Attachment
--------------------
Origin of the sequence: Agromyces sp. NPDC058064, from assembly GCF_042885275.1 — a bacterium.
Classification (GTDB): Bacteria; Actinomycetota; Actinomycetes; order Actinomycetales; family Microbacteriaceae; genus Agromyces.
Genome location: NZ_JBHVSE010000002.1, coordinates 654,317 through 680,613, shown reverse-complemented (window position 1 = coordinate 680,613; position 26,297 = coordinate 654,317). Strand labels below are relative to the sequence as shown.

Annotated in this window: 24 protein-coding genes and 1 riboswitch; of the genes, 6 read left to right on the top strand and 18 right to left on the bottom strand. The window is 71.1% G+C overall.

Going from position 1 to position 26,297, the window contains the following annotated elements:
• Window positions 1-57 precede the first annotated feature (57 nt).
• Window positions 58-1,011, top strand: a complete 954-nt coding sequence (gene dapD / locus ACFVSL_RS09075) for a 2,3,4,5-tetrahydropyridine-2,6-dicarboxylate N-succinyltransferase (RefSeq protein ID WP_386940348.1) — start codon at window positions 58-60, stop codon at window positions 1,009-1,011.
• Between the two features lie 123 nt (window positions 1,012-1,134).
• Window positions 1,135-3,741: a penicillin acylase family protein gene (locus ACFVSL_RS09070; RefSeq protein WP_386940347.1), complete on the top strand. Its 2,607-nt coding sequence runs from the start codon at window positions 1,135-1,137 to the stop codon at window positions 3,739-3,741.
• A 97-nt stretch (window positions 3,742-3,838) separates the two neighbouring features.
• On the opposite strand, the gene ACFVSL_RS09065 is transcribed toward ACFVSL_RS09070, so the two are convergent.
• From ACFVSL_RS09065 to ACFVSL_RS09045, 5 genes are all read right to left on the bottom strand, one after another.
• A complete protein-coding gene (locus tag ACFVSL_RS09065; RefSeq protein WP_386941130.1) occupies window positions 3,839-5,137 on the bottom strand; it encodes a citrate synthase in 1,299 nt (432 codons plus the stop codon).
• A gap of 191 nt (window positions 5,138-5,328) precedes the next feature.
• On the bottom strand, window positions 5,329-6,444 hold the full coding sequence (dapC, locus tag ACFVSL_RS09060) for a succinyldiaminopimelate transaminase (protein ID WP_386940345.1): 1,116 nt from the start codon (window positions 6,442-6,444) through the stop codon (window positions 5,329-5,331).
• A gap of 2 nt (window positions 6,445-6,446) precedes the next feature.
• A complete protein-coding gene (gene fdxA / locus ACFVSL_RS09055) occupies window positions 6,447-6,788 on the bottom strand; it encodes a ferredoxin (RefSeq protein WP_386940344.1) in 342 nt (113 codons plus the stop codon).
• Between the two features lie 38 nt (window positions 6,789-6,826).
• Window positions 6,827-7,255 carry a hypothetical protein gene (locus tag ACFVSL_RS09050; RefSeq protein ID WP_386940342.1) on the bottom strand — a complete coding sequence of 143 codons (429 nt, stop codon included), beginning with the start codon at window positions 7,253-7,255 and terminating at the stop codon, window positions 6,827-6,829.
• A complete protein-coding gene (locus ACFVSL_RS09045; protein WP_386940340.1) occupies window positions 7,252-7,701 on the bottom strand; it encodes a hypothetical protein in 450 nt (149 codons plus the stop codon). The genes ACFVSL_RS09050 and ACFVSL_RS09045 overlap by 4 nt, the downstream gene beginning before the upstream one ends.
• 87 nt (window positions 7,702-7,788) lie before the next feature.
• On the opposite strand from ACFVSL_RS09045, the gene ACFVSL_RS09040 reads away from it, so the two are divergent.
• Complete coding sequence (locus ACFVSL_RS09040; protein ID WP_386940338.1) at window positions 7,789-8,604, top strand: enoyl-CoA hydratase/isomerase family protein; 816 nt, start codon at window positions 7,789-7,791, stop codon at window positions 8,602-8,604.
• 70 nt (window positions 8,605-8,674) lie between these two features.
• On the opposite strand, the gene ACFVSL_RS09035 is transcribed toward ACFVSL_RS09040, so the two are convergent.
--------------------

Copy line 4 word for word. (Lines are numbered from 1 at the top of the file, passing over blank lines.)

Annotated in this window: 24 protein-coding genes and 1 riboswitch; of the genes, 6 read left to right on the top strand and 18 right to left on the bottom strand. The window is 71.1% G+C overall.